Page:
Looking to the Future with Films

By Ashley Choudry

As a former film student, I find that film is a great way to escape reality and delve into new worlds. However, they are also a device that enables you to dream of possible futures. I cannot think of a time when the need to escape or look to the future has been so pertinent than throughout the current pandemic.

Though we may hopefully be on our way out of this devastating period, worry still looms for the future of this nation and the world, but could an escape into film be the perfect immediate solution to those worries? The cinemas may only just be getting back on their feet after a while away, but never fear, The Library is here! To solve all of your movie needs with its ever growing collection of DVDs.

What better films with which to look the future, then Science-Fiction films. I know a lot of you may think that the ‘fiction’ part of this genre means that all films under this banner are simply make believe but a growing number in the last decade are at least in part based around real science and distinctly possible futures. I would like to draw your attention to four particular science-fiction films which I think are perfect in some ways for looking to the future.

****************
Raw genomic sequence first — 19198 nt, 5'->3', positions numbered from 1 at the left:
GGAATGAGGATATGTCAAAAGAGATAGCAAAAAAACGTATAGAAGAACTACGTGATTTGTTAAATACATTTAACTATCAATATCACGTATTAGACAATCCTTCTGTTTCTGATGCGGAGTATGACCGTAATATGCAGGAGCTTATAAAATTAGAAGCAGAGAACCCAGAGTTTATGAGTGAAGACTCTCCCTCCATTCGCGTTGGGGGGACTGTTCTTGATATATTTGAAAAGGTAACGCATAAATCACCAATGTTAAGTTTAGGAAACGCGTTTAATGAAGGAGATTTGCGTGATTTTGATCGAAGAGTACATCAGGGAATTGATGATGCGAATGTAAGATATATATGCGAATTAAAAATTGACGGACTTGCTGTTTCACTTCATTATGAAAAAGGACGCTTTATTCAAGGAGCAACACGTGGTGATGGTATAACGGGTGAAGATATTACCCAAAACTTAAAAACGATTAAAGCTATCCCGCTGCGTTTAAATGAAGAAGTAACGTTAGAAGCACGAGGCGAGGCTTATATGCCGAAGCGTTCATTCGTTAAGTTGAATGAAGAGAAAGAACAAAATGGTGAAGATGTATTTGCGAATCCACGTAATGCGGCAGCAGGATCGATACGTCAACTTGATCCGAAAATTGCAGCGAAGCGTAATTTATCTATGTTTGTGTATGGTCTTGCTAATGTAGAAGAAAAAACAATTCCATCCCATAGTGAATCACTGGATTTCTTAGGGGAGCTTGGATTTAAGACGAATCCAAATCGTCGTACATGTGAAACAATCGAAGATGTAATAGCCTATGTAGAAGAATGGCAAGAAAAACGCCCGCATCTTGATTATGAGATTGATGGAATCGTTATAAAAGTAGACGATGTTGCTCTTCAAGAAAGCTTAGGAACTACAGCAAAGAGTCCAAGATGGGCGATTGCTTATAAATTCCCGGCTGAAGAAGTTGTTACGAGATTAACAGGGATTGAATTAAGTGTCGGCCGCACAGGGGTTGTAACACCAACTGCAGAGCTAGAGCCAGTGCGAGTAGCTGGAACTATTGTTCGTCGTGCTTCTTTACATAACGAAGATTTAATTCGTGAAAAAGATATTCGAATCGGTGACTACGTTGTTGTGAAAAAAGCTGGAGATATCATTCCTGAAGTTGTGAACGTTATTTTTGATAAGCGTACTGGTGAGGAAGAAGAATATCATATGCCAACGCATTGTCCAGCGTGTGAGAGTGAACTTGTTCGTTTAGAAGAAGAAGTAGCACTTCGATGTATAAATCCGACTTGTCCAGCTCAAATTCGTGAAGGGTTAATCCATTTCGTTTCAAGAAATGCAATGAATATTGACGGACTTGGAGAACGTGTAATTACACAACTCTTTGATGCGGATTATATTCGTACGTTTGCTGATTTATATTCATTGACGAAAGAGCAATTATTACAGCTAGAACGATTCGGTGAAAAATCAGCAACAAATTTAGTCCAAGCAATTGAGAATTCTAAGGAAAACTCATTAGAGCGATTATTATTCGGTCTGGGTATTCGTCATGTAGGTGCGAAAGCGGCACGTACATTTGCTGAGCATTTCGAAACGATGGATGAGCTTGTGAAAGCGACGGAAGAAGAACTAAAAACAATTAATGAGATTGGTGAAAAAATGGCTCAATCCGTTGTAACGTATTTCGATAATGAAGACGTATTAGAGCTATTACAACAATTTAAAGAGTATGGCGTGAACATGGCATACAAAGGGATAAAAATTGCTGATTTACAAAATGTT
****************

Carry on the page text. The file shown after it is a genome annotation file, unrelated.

Firstly, many of you probably know that May is seen as the month of Star Wars (May The 4th Be with You etc.) in the science-fiction world. While the Star Wars franchise (1977-present) may be extremely popular, almost as popular is its older rival the Star Trek franchise (1966-present). Another advantage Star Trek has on its greatest rival is that more of its technology and knowledge is based on scientific facts and possibilities rather than pure fiction, especially with what has been and can be achieved in the current age. From the Holodeck, the Communicators, Sensors and Tricorders; to the U.S.S. Enterprises (the main space vessel and setting of the series) computer system, Cloaking devices and Phasers. These concepts either already exist now or could certainly come to exist in the not too distant future.

Image taken from DVD available in Hockney Library

Within the Library’s collection we have the first entry in the reboot (2009) of the long-running franchise, which if you like Action-comedy’s, Suspense thrillers and Alien films is perfect for you. It’s also a film with a lot of heart, and while fans of The Original Series may not find it quite so loveable, it is the perfect film to introduce new fans to the franchise and get you hooked on a succession of TV series and films that will fill up countless hours of your spare time should you so wish. Get a glimpse of that action yourself by viewing the trailer in the link below.